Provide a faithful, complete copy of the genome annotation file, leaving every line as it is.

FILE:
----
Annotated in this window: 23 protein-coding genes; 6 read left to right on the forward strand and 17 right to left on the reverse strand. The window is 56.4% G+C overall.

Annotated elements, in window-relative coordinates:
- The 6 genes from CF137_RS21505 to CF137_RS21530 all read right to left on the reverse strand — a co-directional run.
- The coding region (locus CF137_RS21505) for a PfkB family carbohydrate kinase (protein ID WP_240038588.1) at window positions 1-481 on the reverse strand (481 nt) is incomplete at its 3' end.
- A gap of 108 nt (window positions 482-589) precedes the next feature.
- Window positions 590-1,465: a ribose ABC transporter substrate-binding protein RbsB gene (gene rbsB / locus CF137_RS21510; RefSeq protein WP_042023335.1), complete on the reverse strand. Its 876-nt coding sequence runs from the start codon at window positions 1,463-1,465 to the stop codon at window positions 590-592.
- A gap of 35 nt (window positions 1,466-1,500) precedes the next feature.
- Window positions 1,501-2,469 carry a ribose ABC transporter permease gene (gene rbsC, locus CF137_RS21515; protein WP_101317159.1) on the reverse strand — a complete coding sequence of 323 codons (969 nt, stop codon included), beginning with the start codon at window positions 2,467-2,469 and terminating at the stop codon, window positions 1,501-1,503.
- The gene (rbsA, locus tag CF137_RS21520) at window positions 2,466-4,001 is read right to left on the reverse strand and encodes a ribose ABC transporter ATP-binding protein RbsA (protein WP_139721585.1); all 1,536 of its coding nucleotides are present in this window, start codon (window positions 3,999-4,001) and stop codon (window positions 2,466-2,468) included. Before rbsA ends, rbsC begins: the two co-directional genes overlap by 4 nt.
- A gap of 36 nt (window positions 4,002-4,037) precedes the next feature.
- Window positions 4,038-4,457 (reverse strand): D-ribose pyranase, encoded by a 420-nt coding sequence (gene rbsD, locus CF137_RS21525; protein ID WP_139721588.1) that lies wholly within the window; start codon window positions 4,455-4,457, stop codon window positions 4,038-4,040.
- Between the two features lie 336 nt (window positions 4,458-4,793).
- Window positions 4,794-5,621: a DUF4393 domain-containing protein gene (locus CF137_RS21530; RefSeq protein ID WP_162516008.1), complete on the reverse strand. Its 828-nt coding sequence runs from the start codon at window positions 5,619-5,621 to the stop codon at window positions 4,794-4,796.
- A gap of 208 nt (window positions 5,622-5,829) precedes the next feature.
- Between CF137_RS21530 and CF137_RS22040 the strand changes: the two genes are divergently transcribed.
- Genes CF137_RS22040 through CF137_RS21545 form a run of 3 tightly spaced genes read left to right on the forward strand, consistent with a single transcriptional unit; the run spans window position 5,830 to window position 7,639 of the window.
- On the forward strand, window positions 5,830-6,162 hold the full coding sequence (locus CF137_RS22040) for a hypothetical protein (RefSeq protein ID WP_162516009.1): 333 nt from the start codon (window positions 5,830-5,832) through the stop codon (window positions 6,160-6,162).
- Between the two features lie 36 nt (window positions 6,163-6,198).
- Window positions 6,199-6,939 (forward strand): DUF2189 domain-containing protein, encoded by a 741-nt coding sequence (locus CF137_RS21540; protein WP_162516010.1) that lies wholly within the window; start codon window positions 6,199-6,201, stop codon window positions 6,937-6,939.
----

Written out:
Annotated in this window: 23 protein-coding genes; 6 read left to right on the forward strand and 17 right to left on the reverse strand. The window is 56.4% G+C overall.

Annotated elements, in window-relative coordinates:
- The 6 genes from CF137_RS21505 to CF137_RS21530 all read right to left on the reverse strand — a co-directional run.
- The coding region (locus CF137_RS21505) for a PfkB family carbohydrate kinase (protein ID WP_240038588.1) at window positions 1-481 on the reverse strand (481 nt) is incomplete at its 3' end.
- A gap of 108 nt (window positions 482-589) precedes the next feature.
- Window positions 590-1,465: a ribose ABC transporter substrate-binding protein RbsB gene (gene rbsB / locus CF137_RS21510; RefSeq protein WP_042023335.1), complete on the reverse strand. Its 876-nt coding sequence runs from the start codon at window positions 1,463-1,465 to the stop codon at window positions 590-592.
- A gap of 35 nt (window positions 1,466-1,500) precedes the next feature.
- Window positions 1,501-2,469 carry a ribose ABC transporter permease gene (gene rbsC, locus CF137_RS21515; protein WP_101317159.1) on the reverse strand — a complete coding sequence of 323 codons (969 nt, stop codon included), beginning with the start codon at window positions 2,467-2,469 and terminating at the stop codon, window positions 1,501-1,503.
- The gene (rbsA, locus tag CF137_RS21520) at window positions 2,466-4,001 is read right to left on the reverse strand and encodes a ribose ABC transporter ATP-binding protein RbsA (protein WP_139721585.1); all 1,536 of its coding nucleotides are present in this window, start codon (window positions 3,999-4,001) and stop codon (window positions 2,466-2,468) included. Before rbsA ends, rbsC begins: the two co-directional genes overlap by 4 nt.
- A gap of 36 nt (window positions 4,002-4,037) precedes the next feature.
- Window positions 4,038-4,457 (reverse strand): D-ribose pyranase, encoded by a 420-nt coding sequence (gene rbsD, locus CF137_RS21525; protein ID WP_139721588.1) that lies wholly within the window; start codon window positions 4,455-4,457, stop codon window positions 4,038-4,040.
- Between the two features lie 336 nt (window positions 4,458-4,793).
- Window positions 4,794-5,621: a DUF4393 domain-containing protein gene (locus CF137_RS21530; RefSeq protein ID WP_162516008.1), complete on the reverse strand. Its 828-nt coding sequence runs from the start codon at window positions 5,619-5,621 to the stop codon at window positions 4,794-4,796.
- A gap of 208 nt (window positions 5,622-5,829) precedes the next feature.
- Between CF137_RS21530 and CF137_RS22040 the strand changes: the two genes are divergently transcribed.
- Genes CF137_RS22040 through CF137_RS21545 form a run of 3 tightly spaced genes read left to right on the forward strand, consistent with a single transcriptional unit; the run spans window position 5,830 to window position 7,639 of the window.
- On the forward strand, window positions 5,830-6,162 hold the full coding sequence (locus CF137_RS22040) for a hypothetical protein (RefSeq protein ID WP_162516009.1): 333 nt from the start codon (window positions 5,830-5,832) through the stop codon (window positions 6,160-6,162).
- Between the two features lie 36 nt (window positions 6,163-6,198).
- Window positions 6,199-6,939 (forward strand): DUF2189 domain-containing protein, encoded by a 741-nt coding sequence (locus CF137_RS21540; protein WP_162516010.1) that lies wholly within the window; start codon window positions 6,199-6,201, stop codon window positions 6,937-6,939.